Survey shows mixed views on voting restrictions

Published 12:01 am Saturday, April 23, 2022

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Research from the Public Policy Research Lab (PPRL) at LSU Manship School of Mass Communication’s Reilly Center for Media & Public Affairs shows residents are more confident about ballot access, but political parties tend to disagree over restrictions on voting and the public has a mixed view on its political efficacy. Trust in news organizations is also declining both nationally and locally.

The 2022 Louisiana Survey includes two distinct efforts to sample residents of the state and conduct interviews. The Louisiana Survey polled 508 adult residents through traditional telephone-based surveys from across the state to find out how Louisianans view their government and its policies. The survey was conducted from Feb. 21 to March 14, 2022, and the total sample has a +/- 5.8 margin of error. Additionally, the Louisiana Survey polled 623 adult residents in a survey administered online. The survey was conducted from March 1 to March 21, 2022, and the total sample has a +/- 6.1% margin of error. The primary report is based on the traditional telephone-based portion of the study.

Findings from the fourth of six reports indicate the following results from questions asking Louisiana residents about elections in the state and news media:

  • A large majority (88%) of respondents said they are very or somewhat confident that legally qualified individuals who wish to vote are able to do so in Louisiana elections. It is a sentiment that Democrats (91%), Republicans (89%) and independents (86%) share. A smaller majority (61%) expressed confidence that ineligible voters are not casting ballots in these elections, but there is a significant partisan divide. Three fourths (76%) of Democrats and 64% of independents are confident that individuals not legally qualified to vote are prevented from doing so, but just 47% of Republicans are.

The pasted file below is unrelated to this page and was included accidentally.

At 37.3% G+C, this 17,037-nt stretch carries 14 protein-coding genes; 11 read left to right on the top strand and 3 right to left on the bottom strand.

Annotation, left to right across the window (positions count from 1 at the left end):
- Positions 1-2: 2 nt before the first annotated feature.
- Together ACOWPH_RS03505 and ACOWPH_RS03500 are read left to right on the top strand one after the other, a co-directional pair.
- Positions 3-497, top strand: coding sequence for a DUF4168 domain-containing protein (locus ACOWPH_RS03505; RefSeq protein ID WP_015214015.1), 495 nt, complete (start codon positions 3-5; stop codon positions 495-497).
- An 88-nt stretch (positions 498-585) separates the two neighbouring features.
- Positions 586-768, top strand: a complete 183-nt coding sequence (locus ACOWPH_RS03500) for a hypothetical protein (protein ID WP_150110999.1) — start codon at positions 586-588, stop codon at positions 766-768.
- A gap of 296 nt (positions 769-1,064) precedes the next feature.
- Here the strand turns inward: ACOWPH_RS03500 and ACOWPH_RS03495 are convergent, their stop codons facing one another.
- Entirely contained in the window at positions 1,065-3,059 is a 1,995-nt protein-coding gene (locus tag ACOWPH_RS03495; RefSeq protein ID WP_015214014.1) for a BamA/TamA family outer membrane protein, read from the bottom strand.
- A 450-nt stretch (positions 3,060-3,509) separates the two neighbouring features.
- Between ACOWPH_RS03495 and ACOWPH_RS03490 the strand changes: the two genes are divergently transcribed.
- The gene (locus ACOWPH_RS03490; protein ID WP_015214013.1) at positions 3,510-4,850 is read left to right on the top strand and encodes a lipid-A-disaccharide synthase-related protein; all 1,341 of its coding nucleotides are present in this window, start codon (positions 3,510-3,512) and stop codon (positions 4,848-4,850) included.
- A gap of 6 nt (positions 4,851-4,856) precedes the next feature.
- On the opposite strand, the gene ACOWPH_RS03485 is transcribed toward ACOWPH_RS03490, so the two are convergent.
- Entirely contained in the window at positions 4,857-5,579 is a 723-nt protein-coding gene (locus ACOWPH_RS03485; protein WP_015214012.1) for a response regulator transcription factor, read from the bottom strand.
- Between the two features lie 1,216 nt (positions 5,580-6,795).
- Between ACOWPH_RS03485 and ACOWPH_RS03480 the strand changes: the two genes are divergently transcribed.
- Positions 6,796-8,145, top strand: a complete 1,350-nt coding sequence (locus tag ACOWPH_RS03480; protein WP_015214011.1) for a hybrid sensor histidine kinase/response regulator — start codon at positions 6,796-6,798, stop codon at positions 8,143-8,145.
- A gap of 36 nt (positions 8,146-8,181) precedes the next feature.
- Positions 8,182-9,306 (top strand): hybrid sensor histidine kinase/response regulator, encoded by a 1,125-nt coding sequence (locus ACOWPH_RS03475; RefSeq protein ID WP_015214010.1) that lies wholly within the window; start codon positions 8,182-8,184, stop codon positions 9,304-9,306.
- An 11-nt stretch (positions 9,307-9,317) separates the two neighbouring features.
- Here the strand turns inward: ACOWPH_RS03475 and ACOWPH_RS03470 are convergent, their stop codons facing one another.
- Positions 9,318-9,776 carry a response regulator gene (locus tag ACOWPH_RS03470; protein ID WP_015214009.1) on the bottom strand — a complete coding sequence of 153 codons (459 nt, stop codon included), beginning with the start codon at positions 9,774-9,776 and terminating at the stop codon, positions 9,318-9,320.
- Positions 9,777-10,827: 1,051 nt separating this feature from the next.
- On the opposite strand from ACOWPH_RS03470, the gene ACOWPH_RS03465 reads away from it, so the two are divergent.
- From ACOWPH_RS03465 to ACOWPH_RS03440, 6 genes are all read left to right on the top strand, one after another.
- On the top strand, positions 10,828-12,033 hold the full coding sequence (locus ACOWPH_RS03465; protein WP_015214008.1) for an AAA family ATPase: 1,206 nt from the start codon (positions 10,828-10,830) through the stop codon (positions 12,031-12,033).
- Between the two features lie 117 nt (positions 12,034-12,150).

• Fifty-three percent (53%) said voting is a fundamental right for every adult U.S. citizen and should not be restricted in any way, and 46% said it is a privilege subject to limitations. Most Democrats (81%) said voting is a fundamental right, as did 60% of independents. However, most Republicans (76%) said voting is a privilege that can be limited if adult citizens fail to meet some requirements.
  • More than two-thirds of respondents (69%) said that most elected officials in Louisiana do not care what people like them think. On the other hand, more than half of respondents (55%) said that ordinary citizens can do a lot to influence the government in Louisiana if they are willing to make the effort.
  • Just half (51%) of respondents said they trust the information they get from local news organizations. This marks a 27-percentage point drop from four years ago. Republicans’ trust in local news fell by 31 percentage points from 76% to 45%, and Democrats’ trust fell 23 percentage points from 89% to 66%.

The Louisiana Survey has been conducted for the last 22 years, establishing rich longitudinal measures of public opinion in Louisiana. The mission of the Louisiana Survey is to establish benchmarks as well as to capture change in residents’ assessments of state government services. The survey is further dedicated to tracking public opinion on the contemporary policy issues that face the state. Each iteration of the Louisiana Survey contains core items designed to serve as barometers of public sentiment, including assessments of whether the state is heading in the right direction or wrong direction, perceptions about the most important problems facing the state, as well as evaluations of public revenue sources and spending priorities.

The survey is a project of the Reilly Center for Media & Public Affairs, an integral part of the LSU Manship School of Mass Communication. The Reilly Center’s mission is to generate thoughtful programs, dialogue and research about mass communication and its many-faceted relationships with social, economic and political issues.

Read the fourth Louisiana Survey report in full at For more information, contact